Observing


Astronomy Cast’s 2014/15 season begins! With Rosetta’s arrival at Comet 67/P, we’re about to see a comet up close and personal. What will it take to explore, exploit and enjoy the asteroids and comets hurtling around our Solar System. And how does science fiction have it all wrong?

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Ep. 337: Photometry


Posted on Mar 17, 2014 in Astronomy, Observing, Observing

There’s a lot you can learn by just staring at an object, watching how it changes in brightness. This is the technique of photometry, and it has helped astronomers discover variable stars, extra-solar planets, minor planets, supernovae, and much more.

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As we’ve said before, all telescopes really want to be in space. In part 3 of our series on amateur telescope making, we bring you up to speed on the final frontier: amateurs building space telescopes. The hardware and software is available off the shelf, and launches have never been more affordable. The era of amateur space telescopes has arrived.

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Some astronomers are control freaks. It’s not enough to buy a telescope, they want to craft every part of the experience with their own hands. If you’re ready, and willing to get your hands dirty (and covered in glass dust), you can join thousands of amateur telescope makers and build your own telescope from scratch.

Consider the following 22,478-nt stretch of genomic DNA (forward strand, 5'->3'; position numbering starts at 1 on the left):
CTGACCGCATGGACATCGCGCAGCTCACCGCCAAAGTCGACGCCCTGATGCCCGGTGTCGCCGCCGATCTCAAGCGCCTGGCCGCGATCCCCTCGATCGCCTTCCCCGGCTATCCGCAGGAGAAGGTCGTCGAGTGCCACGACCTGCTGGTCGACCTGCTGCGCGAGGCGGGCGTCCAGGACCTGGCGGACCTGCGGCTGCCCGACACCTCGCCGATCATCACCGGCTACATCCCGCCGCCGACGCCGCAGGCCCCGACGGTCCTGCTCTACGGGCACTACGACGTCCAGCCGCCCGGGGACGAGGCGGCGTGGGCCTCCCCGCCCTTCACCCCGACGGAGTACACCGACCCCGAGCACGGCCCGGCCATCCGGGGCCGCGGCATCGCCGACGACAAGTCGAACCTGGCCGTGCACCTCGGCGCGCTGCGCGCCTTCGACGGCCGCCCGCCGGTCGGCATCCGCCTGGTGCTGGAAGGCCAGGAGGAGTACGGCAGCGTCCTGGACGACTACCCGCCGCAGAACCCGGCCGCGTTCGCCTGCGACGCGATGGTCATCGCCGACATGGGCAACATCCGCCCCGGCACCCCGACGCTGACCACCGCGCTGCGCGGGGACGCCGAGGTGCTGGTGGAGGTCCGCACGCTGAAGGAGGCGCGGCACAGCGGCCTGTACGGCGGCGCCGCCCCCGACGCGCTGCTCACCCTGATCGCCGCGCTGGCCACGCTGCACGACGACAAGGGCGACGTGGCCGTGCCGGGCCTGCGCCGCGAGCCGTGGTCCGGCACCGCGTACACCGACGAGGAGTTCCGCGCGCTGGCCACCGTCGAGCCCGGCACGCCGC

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Ep. 319: The Zodiac


Posted on Nov 4, 2013 in Astronomy, Observing, Observing, Stars

Although the Zodiac is best known for astrology nonsense, it has a purpose in astronomy too. The constellations of the Zodiac define the plane of the ecliptic: the region where the Sun, Moon and planets appear to travel through the sky. What are the constellations of the Zodiac, and how do astronomers use them as way-points?

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